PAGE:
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@artscaping

For those exploring Gabapentin, I will just add a bit of my experience with this medication in the hope that it might be helpful. Once my SFN was diagnosed, I began using Gabapentin for pain relief from the “needles” that ravaged my hands, wrists and lower arms with pain. After the first 6 months as my condition progressed, more of the medication was prescribed for night time to go along with the lidocaine based topical compound LPKA which works to take the edge off the pain as I prepare for sleep. So after experimentation, this is what works for me at this stage — 300 mg in the a.m. and 900 mg one hour before bedtime. That allows me to drift off pretty easily and sleep well until the electrical pain zappers start at dawn. One day I got the dosages mixed up and took the 900 mg in the morning. And now I know why it works……although my pain was significantly reduced, I became a bit fuzzy and was struggling to remember things until it wore off. That’s o.k. for night time but can be disconcerting during the day. I don’t think I would want to be taking it 4 times a day. I will be meeting with my neurologist this month to discuss my future needs and options as the SFN has appeared to have added pain to the numbness in my feet. I also know that my partner has taken it for Restless Leg and it is also prescribed for dogs with a nerve condition called Syringomyelia (SM). So just because the medication was developed for seizures, doesn’t mean that it won’t work for other nerve related disorders. So it may be that each of us has different needs, different experiences, and different tolerances. There are no easy answers or road maps for this journey…..just lots of challenges and the will to cope with them as best we can.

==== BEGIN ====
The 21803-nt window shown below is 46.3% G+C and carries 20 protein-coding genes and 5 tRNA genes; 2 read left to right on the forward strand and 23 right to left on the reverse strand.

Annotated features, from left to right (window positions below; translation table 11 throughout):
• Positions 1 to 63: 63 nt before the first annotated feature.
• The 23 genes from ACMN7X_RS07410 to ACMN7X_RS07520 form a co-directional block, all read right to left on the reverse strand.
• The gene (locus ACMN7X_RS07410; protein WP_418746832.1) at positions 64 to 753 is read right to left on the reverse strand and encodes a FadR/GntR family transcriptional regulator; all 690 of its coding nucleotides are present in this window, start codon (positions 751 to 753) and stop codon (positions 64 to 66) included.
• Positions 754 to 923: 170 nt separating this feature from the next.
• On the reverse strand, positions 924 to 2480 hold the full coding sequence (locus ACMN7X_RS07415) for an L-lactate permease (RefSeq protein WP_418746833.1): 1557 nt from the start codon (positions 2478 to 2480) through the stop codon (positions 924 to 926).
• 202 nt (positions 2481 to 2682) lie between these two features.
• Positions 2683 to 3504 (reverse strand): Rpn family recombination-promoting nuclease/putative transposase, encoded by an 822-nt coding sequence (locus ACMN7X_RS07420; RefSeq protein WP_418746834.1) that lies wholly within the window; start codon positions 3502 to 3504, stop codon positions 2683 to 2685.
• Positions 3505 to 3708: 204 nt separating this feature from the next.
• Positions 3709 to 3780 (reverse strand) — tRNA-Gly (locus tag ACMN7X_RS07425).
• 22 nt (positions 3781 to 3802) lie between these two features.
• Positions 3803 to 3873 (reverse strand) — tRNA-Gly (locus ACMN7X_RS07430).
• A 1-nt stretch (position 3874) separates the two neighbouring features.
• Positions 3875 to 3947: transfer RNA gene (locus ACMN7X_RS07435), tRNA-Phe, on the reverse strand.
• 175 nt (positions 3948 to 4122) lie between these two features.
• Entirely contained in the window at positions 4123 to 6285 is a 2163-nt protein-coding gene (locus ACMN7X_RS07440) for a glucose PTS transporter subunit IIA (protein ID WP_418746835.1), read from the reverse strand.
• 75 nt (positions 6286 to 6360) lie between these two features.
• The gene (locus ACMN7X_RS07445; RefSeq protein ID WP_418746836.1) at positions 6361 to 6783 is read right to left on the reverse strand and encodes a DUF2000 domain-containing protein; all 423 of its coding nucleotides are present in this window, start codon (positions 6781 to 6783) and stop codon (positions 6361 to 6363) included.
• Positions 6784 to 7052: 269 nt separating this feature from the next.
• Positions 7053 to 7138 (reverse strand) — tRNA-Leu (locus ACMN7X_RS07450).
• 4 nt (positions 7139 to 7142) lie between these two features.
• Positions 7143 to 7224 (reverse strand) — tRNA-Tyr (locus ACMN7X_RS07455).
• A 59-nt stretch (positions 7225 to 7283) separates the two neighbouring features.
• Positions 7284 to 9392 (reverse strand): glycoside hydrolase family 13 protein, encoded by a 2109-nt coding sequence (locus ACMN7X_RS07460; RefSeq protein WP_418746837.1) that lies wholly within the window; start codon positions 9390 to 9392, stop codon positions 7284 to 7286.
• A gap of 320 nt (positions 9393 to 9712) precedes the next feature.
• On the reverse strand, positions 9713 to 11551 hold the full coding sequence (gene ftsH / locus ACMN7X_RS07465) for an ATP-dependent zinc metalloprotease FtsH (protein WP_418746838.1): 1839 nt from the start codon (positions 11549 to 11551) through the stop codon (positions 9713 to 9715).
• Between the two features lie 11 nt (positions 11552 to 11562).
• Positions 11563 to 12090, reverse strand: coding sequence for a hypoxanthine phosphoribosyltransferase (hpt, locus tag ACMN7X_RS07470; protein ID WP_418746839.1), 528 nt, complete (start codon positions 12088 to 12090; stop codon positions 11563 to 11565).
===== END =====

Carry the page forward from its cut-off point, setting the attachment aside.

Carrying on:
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There are quite a few churches with camps here. Most are tucked away in a valley surrounded by mountains. Timothy Leary had a compound here. There is a Ronald MacDonald camp for kids with cancer where my granddaughter taught horsemanship. Also the states largest Boy Scout camp and a separate one for the girls. Maybe soon they will join hands.

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I take 1200 mg of Gabapentin and 50 mg of tramadol 3times a day for PN and they help but sometimes nothing helps near the end of 6to7 hours.

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@annmayo79

I take 1200 mg of Gabapentin and 50 mg of tramadol 3times a day for PN and they help but sometimes nothing helps near the end of 6to7 hours.

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I’ve backed off Gabapentin from 600 mg 3/day to 300 mg 2/day after almost a year when I realized that I could deal with the pain but not the numbness in both legs and up into the groin and finding that Gabapentin did nothing for the numbness. I’m researching the possibility of having hand controls installed in my car as driving with the numbness is a dangerous nightmare. Has anyone had experience with hand controls?

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Not to be alarmist, but I have had two things happen with Gabapentin. First, when my father was seeing a neuro doc for his cognitive impairment, she told him to stop taking Gab. immediately as it causes brain fog and impairs short-term memory. I was taking 4000 mg/day and weaned myself off it. I could never tell that it really helped with my pain (pancreatic), but my pain management Dr. said it would allow my opioids to be more effective, but I have noticed no difference w/out it in regards to my pain medication. I have, however, been more alert and my memory is not as fuzzy from day-to-day. This may just be the effect it had on me and my dosage was extremely high.

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@annmayo79

I take 1200 mg of Gabapentin and 50 mg of tramadol 3times a day for PN and they help but sometimes nothing helps near the end of 6to7 hours.